Six students qualified for the national level of Forensics this year: Siddharth Kulkarni (‘19), Sophie LaRose (‘19), Hana Li (‘19), Aparna Jayashankar (‘18), Aafreen Sajid (‘19), and Ravina Sachdev (‘19). Each one of them will be going to Washington, D.C. and Fort Lauderdale, Florida for the final stage. LaRose and Sachdev shared their thoughts on going to Nationals.
To begin with, Ravina Sachdev is the head captain of the Forensics team. “I have had the pleasure of being surrounded by so many talented individuals,” she said, “and I’ve been mentoring them [meaning other Forensics members], giving advice, coaching, and assisting everybody on the team. It’s been such a great experience and I’ve been really lucky to have a leadership position for a club I care so much about.” Sachdev first began participating in Forensics in seventh grade and has fallen in love with it since then.
Forensics, for those who don’t know, offers many different categories of public speaking that range from Humorous to Serious to Informative. Sachdev has dabbled in many different categories, but this year, she is trying out Extemporaneous Speaking, which, in simplest terms, is impromptu speaking. After being given a prompt and thirty minutes, Sachdev must formulate a speech and perform it in front of a judge. “It’s hard,” she says, “but it’s the most applicable skill for the real world: the ability to think on your feet, and to speak without knowing a lot about what you’re getting into.”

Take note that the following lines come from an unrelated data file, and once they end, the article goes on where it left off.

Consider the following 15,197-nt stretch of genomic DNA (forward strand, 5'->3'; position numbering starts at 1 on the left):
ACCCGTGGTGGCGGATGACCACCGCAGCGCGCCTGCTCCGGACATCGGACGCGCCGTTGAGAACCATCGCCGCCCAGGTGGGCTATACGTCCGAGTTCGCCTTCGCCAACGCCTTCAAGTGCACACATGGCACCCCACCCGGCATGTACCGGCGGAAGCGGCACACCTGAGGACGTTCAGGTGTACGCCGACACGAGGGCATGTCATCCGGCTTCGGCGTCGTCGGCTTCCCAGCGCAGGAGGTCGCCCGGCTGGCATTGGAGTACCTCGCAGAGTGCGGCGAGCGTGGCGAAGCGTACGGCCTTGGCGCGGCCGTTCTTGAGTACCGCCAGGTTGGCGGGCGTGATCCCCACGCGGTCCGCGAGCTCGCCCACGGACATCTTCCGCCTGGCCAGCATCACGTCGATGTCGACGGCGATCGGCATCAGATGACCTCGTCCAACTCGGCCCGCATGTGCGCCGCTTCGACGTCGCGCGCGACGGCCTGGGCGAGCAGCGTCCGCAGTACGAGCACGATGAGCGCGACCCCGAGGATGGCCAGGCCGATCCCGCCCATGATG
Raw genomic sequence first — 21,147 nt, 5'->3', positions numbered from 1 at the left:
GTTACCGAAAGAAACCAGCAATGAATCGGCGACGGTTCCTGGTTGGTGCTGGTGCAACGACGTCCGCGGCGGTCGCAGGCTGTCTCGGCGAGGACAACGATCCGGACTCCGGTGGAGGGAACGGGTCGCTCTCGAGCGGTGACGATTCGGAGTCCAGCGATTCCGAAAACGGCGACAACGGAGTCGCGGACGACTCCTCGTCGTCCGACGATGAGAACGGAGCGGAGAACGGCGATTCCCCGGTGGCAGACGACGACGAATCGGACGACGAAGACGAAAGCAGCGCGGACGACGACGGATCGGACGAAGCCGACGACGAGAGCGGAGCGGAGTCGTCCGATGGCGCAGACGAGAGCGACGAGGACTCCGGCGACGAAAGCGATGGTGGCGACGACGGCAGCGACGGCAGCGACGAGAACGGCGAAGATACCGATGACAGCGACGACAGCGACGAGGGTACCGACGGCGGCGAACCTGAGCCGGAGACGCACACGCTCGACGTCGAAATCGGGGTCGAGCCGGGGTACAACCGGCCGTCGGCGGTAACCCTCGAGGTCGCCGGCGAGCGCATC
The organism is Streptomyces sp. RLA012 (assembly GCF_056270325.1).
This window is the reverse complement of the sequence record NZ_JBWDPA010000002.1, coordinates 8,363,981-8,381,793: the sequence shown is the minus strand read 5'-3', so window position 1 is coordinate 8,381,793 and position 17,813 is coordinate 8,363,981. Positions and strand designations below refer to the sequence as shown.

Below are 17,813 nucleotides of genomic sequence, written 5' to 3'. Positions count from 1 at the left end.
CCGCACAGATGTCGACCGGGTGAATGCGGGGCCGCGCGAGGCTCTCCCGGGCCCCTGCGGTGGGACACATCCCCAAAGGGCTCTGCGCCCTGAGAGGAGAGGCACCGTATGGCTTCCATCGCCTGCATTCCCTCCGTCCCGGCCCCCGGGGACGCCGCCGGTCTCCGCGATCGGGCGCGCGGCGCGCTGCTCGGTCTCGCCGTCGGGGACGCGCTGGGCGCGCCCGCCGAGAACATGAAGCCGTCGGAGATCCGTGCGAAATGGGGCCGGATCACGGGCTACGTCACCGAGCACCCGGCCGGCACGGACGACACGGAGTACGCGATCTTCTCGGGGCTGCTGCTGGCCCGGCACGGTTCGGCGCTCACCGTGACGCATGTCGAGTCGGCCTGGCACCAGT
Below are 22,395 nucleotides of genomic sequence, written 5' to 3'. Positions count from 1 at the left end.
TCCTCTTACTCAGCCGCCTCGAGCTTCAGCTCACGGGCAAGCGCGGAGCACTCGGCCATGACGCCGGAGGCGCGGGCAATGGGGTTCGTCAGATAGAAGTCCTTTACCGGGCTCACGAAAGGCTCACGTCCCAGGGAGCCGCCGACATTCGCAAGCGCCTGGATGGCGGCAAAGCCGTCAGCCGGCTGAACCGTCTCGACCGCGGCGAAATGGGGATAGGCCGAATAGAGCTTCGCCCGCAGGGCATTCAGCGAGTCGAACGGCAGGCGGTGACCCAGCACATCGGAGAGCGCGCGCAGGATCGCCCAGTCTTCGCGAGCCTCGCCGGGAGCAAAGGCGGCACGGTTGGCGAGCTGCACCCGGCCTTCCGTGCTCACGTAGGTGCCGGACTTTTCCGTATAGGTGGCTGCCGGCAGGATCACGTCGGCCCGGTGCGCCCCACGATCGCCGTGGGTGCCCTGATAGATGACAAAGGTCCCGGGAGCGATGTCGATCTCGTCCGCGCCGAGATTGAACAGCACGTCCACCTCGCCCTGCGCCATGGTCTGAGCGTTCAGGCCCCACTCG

Sophie LaRose, another one of the national levels qualifiers, has chosen to go into the informative category. “I have to present a self-written speech informing the audience of any topic I choose with a six minute time limit,” she explains. “This year I’m speaking about misinformation in the tobacco industry — essentially how the tobacco industry falsely convinced the public [that] smoking is harmless. I then draw parallels between this trend and trends today in regards to teen use of electronic cigarettes.”
LaRose also went on to say that no matter how difficult the competitions felt, she always felt the overwhelming sense of being part of a team. “Despite the trials and tribulations of the day we had lively conversation. It’s at moments like these where I feel like I’m part of a team. I am very grateful that our school has offered students this opportunity to share their thoughts and opinions and truly be a part of a team.” Although Nationals will be taking place over the summer, Brookfield Central still cheers these six representatives of the Forensics team to Nationals and wishes them all the best of luck!